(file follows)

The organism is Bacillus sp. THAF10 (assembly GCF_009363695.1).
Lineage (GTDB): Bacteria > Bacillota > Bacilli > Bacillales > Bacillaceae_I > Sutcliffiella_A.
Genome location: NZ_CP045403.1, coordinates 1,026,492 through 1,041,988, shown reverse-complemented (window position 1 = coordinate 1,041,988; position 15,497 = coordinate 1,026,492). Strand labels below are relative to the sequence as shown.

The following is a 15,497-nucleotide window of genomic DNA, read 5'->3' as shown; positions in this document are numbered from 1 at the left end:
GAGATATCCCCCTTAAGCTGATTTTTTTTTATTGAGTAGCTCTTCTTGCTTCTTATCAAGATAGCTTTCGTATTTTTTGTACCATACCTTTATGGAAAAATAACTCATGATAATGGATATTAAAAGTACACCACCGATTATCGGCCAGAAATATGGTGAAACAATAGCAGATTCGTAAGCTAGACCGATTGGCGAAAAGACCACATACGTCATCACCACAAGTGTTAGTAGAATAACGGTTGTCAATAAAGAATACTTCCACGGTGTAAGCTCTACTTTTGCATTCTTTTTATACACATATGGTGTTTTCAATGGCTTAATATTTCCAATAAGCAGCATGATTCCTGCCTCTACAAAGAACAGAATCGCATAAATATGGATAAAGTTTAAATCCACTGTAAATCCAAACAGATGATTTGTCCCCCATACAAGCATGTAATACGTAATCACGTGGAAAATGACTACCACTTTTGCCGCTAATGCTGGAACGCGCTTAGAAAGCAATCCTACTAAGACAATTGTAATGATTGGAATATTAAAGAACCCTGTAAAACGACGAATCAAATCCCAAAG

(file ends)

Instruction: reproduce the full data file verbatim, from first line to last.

The organism is Bacillus sp. THAF10 (assembly GCF_009363695.1).
Lineage (GTDB): Bacteria > Bacillota > Bacilli > Bacillales > Bacillaceae_I > Sutcliffiella_A.
Genome location: NZ_CP045403.1, coordinates 1,026,492 through 1,041,988, shown reverse-complemented (window position 1 = coordinate 1,041,988; position 15,497 = coordinate 1,026,492). Strand labels below are relative to the sequence as shown.

The following is a 15,497-nucleotide window of genomic DNA, read 5'->3' as shown; positions in this document are numbered from 1 at the left end:
GAGATATCCCCCTTAAGCTGATTTTTTTTTATTGAGTAGCTCTTCTTGCTTCTTATCAAGATAGCTTTCGTATTTTTTGTACCATACCTTTATGGAAAAATAACTCATGATAATGGATATTAAAAGTACACCACCGATTATCGGCCAGAAATATGGTGAAACAATAGCAGATTCGTAAGCTAGACCGATTGGCGAAAAGACCACATACGTCATCACCACAAGTGTTAGTAGAATAACGGTTGTCAATAAAGAATACTTCCACGGTGTAAGCTCTACTTTTGCATTCTTTTTATACACATATGGTGTTTTCAATGGCTTAATATTTCCAATAAGCAGCATGATTCCTGCCTCTACAAAGAACAGAATCGCATAAATATGGATAAAGTTTAAATCCACTGTAAATCCAAACAGATGATTTGTCCCCCATACAAGCATGTAATACGTAATCACGTGGAAAATGACTACCACTTTTGCCGCTAATGCTGGAACGCGCTTAGAAAGCAATCCTACTAAGACAATTGTAATGATTGGAATATTAAAGAACCCTGTAAAACGACGAATCAAATCCCAAAG